At the Edge of the Woods, A Counting Book ~ Picture Book & KID KANDY

At the Edge of the Woods, A Counting Book
By Cynthia Cotten
Illustrated by Reg Cartwright
(Henry Holt and Company, 2002)

What first attracted me to this book was the illustrations. They are vibrant, nature-based, colorful, and big! My next thought about checking out At the Edge of the Woods, A Counting Book was that this book is about nature, the woods, animals, and counting! Sounds like a perfect picture book to me.

At the Edge of the Woods, A Counting Book is written in rhyme. I can hear the singsong chant rhythm when I read the words. Numbers and number words are highlighted and featured on each page. Readers will enjoy counting up to ten and seeing what animals come next in the story. At ten, a big burly bear comes out from his lair, which leads to a countdown from ten as all the animals scatter away to hide.

Early readers and preschoolers will love At the Edge of the Woods, A Counting Book. I think even my grandson will enjoy it, though he is going to first grade and can count beyond 10. He loves to go camping, so this book will remind him that bears live in the woods and may sneak out while he is camping.

I suppose we shall have to discuss how bears most often stay far away from humans, unless they leave out tasty garbage and food. But it will be worth the talk to enjoy this book.


Counting and Singing Fun

Dig out 10 toy animals. They don't have to be forest animals. Hide all the animals under a dish towel. Bring out one at a time, counting animals as you go. How many do you have?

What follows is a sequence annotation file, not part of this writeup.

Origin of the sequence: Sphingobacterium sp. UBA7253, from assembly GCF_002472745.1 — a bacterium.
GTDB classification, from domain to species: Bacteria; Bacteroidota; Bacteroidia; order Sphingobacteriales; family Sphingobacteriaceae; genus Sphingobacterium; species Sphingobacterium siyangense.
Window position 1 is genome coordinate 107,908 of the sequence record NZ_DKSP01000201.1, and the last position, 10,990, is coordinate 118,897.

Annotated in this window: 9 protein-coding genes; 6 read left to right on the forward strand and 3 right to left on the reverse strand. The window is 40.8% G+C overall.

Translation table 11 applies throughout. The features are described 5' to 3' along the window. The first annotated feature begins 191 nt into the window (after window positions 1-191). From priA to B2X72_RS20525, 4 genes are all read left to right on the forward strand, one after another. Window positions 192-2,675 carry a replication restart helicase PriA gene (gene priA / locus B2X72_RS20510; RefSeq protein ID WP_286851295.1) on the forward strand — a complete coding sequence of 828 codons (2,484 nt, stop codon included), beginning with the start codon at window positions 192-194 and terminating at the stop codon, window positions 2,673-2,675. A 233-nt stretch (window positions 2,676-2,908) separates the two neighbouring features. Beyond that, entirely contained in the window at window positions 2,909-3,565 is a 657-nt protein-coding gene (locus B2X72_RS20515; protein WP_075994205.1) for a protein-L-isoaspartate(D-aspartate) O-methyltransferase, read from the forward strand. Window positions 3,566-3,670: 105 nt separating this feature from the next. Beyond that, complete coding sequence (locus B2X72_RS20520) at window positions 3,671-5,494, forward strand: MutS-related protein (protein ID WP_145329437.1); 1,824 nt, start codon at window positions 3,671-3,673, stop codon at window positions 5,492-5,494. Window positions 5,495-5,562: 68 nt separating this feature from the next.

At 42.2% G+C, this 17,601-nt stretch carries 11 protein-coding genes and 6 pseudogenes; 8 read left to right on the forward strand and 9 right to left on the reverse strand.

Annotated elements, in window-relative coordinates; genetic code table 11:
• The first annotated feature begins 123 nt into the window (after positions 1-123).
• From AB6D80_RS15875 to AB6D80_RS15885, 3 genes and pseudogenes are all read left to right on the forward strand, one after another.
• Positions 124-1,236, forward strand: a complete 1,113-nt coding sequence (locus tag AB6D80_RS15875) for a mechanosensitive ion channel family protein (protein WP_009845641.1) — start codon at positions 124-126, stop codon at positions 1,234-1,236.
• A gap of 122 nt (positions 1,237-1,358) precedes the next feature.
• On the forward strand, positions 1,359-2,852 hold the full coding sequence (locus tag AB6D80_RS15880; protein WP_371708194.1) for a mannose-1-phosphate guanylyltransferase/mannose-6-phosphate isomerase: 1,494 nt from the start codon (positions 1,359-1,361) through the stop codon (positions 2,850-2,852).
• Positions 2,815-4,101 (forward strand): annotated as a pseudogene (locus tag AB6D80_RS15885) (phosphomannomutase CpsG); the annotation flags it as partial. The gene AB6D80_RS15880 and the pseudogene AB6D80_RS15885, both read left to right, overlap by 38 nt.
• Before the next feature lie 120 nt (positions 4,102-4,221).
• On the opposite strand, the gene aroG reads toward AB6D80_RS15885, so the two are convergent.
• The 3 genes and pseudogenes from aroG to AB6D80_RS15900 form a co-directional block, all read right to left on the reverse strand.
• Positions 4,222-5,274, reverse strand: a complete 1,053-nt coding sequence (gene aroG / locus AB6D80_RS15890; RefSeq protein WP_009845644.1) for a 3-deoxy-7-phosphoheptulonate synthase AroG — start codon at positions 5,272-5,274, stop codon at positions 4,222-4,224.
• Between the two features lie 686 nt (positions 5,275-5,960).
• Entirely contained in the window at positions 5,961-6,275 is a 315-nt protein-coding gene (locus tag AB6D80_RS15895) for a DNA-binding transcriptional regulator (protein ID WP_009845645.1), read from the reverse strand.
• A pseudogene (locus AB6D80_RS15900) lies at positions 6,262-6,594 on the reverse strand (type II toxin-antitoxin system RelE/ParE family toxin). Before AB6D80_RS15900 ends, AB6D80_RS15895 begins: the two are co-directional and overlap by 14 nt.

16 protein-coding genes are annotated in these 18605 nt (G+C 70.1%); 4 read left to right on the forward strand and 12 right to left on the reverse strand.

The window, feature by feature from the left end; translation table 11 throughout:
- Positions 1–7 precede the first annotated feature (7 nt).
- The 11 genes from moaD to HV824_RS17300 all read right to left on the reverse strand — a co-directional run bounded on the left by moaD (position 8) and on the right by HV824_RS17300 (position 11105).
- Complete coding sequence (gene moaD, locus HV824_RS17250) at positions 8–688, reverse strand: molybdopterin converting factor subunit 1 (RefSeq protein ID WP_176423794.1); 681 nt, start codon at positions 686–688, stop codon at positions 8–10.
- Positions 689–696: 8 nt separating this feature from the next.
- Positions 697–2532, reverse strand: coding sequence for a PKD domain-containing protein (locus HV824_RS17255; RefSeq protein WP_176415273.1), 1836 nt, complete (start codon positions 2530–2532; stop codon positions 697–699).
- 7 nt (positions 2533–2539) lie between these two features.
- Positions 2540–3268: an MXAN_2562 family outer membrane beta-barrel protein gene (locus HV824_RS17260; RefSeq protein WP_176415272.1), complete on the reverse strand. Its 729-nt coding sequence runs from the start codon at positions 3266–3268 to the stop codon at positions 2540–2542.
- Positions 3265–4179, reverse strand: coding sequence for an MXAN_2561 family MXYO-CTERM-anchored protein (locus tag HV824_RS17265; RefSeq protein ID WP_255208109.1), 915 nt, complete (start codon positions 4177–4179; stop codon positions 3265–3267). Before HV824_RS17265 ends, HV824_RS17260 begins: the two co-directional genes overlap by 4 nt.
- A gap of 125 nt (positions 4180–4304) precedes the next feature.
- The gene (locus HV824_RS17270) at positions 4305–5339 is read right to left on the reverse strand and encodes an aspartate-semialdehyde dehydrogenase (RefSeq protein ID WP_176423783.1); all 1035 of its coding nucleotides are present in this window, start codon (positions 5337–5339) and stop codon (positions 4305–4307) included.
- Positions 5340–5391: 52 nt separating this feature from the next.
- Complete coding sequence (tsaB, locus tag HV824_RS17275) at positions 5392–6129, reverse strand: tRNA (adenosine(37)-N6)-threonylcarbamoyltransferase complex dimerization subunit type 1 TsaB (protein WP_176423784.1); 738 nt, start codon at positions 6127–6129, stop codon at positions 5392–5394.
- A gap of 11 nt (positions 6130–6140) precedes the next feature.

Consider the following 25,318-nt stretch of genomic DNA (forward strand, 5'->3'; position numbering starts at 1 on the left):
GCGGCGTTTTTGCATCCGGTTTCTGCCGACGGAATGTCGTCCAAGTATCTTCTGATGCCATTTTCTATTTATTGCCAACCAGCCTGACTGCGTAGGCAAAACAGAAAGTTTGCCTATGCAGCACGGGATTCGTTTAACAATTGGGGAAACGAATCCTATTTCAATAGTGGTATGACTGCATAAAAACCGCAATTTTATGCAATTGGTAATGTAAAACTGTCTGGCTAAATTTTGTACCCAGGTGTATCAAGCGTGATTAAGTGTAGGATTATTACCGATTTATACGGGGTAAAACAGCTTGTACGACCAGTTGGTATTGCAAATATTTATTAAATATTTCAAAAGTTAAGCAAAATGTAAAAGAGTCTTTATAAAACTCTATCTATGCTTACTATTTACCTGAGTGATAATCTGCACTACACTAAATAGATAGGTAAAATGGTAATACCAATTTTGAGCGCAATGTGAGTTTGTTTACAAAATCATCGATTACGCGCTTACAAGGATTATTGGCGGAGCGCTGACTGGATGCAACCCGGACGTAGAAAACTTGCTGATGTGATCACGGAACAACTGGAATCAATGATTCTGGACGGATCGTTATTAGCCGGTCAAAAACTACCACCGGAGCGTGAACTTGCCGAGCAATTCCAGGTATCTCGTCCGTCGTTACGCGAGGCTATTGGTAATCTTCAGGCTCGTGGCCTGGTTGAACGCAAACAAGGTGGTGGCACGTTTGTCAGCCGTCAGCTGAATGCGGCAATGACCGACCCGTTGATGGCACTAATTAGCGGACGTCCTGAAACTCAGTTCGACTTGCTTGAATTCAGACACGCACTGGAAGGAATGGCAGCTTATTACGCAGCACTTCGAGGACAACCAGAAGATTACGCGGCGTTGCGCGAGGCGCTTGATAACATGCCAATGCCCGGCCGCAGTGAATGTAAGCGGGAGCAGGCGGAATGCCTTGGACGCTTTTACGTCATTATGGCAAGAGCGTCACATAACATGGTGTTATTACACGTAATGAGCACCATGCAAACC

Play this counting game with a friend or sister or brother. Choose the scariest animal and make it be the last one to line up. Pretend that it scares all the other animals and they run away and hide! Count down from ten as they run away.

Now you can count from 1 to 10 and back down again.

You can also sing and count at the same time. Here are some silly songs to sing.

"One, Two, Buckle My Shoe"

"Five Little Ducks"

"Five Green and Speckled Frogs"

Monday, August 3, 2015

The Chalk Box Kid ~ Chapter Book & KID KANDY

The Chalk Box Kid
By Clyde Robert Bulla
Illustrated by Thomas B. Allen
(Scholastic, Inc., 1987)

The Chalk Box Kid is the perfect beginning chapter book for the readers you know. This book tackles many situations that face our children in modern society - moving to a new home, going to a new school, making friends, having no privacy, finding a personal space, and being oneself.

Yes, that's a big list. But I was delighted to read this book that encourages readers to be themselves and to keep on going when dealing with difficult issues.

Gregory is forced to move to a new home and school when his father gets a new job. He almost gets his own bedroom but immediately has to allow his uncle to share his room. Gregory has a difficult time making friends at school. When a guest speaker at school talks about gardening and brings plants so students can choose one to take home, Gregory is inspired to make his own garden.

Except Gregory's garden is not the sort you would imagine. Behind his home, he discovers a burned down building. But the surprise is what type of business it used to house and what supplies he uncovers in the dirt.

The magic of this story is how Gregory uses his imagination to create a space for himself. Gregory's garden opens the door to new friends and acceptance at his school and within his own family.

Read The Chalk Box Kid to inspire young artists and children in transition.


Chalk Art

Any kind of chalk will do, but for finer detailing, use the thin, old school chalk. Fat sidewalk chalk works great for filling in large spaces.

Get permission before you do any chalk art on sidewalks or patios.

Can you make your own chalk garden?

What kind of plants so you want? Flowers? Trees? Vegetables? Herbs? Rocks and birds? Insects?

Include garden beds and pathways. Remember how Gregory wanted a fountain in his garden? Add a water fountain to your garden.

Don't forget to make a hangout spot for visiting friends.